Other areas of the interior should be treated with just as much caution. Tesla says owners should make sure that no water or cleaning agents enter the seat belt mechanism, and that they should only be wiped while properly extended. Using wipes or chemical products on the door seals can also cause damage to their coating, and carpets should not be allowed to get overly wet. Ignoring Tesla's care instructions could cause premature deterioration of the interior materials, and it's not like the brand's cabins are known for being particularly hard-wearing even with the right maintenance.
Plenty of owners like to put their own personal touches on their Tesla by adding custom wheels, wraps, or aftermarket parts, but it's generally not advisable. Any modifications run the risk of interfering with the car's systems, even if they might appear harmless at first. For example, Tesla specifically cites aftermarket glass and wraps as factors that could limit the functionality of Autopilot. Not only that, but if your car is under warranty, Tesla might refuse to honor it if it's discovered that aftermarket parts have been fitted.
Jailbreaking a Tesla has also emerged as a way to unlock extra performance upgrades or restore features that have been removed, but again, it's a high-risk option and not advised for most owners. Any warranty that might come with a used Tesla will be void if the car is jailbroken, and the car might not necessarily be able to install the latest software updates. You might save some money by unlocking extra features at a discount, but you run the risk of a very costly bill if something goes wrong down the line because of the software modification.
A common complaint about Tesla's streamlined door handles is that they can become inoperable in icy weather. Preheating the car can sometimes solve this issue, but it's not a perfect solution. Frustration can kick in and it's natural to attempt to use force to open the handles if they're stuck, but this can cause damage, so it's not recommended.
In 2022, Tesla added a new feature to its smartphone app to help alleviate cold-related door issues. The Unlatch Door feature can be added as a quick control, which should immediately pop open the door and bypass the door handle altogether. It's worth noting that if the window is frozen solid, it might not drop and could catch on the trim as a result, so it's still worth being careful when using the feature. Still, at least drivers will now be able to get into their cars in the first place when the handle is frozen.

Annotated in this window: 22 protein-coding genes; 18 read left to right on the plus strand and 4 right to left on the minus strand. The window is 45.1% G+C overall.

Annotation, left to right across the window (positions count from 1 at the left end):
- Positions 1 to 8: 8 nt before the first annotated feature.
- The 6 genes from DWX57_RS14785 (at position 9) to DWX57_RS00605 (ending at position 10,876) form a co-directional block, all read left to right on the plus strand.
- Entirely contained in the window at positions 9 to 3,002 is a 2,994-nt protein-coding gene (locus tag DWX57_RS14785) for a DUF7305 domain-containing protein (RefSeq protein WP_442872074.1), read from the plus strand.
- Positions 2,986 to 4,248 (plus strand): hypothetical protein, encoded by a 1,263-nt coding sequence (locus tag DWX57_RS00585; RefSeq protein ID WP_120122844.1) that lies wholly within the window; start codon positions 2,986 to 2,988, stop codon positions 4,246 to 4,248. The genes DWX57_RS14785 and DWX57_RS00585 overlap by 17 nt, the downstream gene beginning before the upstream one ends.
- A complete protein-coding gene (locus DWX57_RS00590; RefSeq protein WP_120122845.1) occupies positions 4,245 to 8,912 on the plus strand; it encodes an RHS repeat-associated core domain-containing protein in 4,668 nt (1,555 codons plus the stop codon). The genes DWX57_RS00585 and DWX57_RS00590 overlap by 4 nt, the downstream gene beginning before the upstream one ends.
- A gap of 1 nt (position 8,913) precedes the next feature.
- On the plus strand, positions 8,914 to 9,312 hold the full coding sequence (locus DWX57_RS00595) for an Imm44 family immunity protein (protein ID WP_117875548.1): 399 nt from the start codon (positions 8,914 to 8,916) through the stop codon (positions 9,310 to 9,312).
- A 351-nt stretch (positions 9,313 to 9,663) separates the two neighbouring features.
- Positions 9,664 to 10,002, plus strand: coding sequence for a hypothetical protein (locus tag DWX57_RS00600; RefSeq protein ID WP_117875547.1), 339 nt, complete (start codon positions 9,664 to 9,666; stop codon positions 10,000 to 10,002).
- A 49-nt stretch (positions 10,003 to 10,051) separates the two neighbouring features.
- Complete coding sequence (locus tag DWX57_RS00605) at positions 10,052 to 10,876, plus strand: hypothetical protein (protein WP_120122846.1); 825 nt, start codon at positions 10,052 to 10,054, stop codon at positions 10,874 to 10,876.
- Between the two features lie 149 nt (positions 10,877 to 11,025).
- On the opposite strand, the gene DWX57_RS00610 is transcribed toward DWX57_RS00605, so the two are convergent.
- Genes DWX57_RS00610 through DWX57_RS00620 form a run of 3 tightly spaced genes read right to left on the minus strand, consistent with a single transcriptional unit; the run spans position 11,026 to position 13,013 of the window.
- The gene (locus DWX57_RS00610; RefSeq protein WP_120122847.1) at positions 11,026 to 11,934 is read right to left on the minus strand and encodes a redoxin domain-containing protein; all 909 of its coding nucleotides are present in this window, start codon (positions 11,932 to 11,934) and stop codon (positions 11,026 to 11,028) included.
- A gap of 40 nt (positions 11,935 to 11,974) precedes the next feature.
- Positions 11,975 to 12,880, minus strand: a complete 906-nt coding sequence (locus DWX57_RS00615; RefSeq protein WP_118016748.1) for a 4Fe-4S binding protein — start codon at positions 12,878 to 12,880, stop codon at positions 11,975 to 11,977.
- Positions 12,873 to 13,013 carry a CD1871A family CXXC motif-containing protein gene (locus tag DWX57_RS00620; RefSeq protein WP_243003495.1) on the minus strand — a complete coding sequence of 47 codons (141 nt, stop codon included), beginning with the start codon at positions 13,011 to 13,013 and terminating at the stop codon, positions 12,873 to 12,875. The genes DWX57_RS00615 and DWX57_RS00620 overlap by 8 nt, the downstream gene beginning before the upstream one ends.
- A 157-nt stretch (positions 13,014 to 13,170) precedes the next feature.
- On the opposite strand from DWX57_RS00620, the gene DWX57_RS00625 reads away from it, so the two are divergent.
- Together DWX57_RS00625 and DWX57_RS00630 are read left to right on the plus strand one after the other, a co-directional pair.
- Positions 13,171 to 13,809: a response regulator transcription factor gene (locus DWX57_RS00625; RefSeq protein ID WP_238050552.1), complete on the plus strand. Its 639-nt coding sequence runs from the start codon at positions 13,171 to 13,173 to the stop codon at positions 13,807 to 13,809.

Small chips in your vehicle's glass are easy to forget about, but doing so could cost you in the long run. This tip isn't specific to just Teslas, but the large amount of glass on most Tesla models — especially those with panoramic roofs — means that fixing them can be particularly costly. The glass roof is one of Tesla's coolest features but replacing it can cost anywhere between $1,000 and well over $2,000, depending on the model. Likewise, the windshield can be just as expensive, and replacing it can require refitting and recalibrating cameras and sensors, all adding to the total cost.
Small glass chips can be repaired at a fraction of the cost of replacement, but whether they're fixable depends on their size, shape, and their location on the windshield or roof. It's worth checking whether you're able to repair the chip before booking the car in for a full glass pane replacement, although don't be surprised if even innocuous-looking chips end up requiring the full works.
This one should go without saying for most Tesla drivers, but unfortunately, there is still a minority who misuse the car's semi-autonomous driving capabilities, putting themselves and the people around them at risk in the process. The safe use of Autopilot depends on following only a few simple rules, with the most critical being don't use devices that are designed to cheat Tesla's built-in safety measures and don't get distracted from the road. Tesla's newer cars feature camera monitoring in an attempt to ensure drivers remain focused, but independent testing from Consumer Reports has cast doubt on its effectiveness.
Older models rely on alerts to keep the driver's hands on the wheel at regular intervals, but plenty of devices exist to trick the system into thinking the driver's hands are on the wheel when they are not. In short — don't be that driver. A quick Google search is all it takes to find plenty of instances where a Tesla driver was distracted or abusing the system and ended up in an accident, and it's not just yourself you're putting at risk, but everyone else around you on the road.
Damaging a Tesla while it's under warranty can be a real headache for owners, as they aren't designed to be easily repaired. The priciest part of any EV to repair or replace is the battery and drive unit, which is why it's important to note that the warranty can be voided for cars that have been subject to "servicing or opening of the Battery or Drive Unit by non-Tesla personnel." Technically, the warranty would only be void if the servicing or repair caused "damage," but exactly what this means is open to interpretation.
For example, in a case highlighted by The Drive, an owner hit debris on the road and damaged his car's battery pack. He was quoted $16,000 to repair it by Tesla, but ended up using a third-party specialist to fix the issue for just $700. The cheaper "quick fix" involved using a non-standard fitting, since Tesla's battery pack design did not allow for the damaged part to be easily removed and replaced. The issue is, a non-OEM fix could be classed as damaging the vehicle by Tesla, voiding any protection buyers have under the Magnuson-Moss Warranty Act, and running the risk that any future repairs under warranty could be refused. In this particular case, it's easy to see why the owner took the risk, as Tesla's repair quote was astronomical in comparison. But, in general, anything that risks voiding the warranty is certainly best avoided.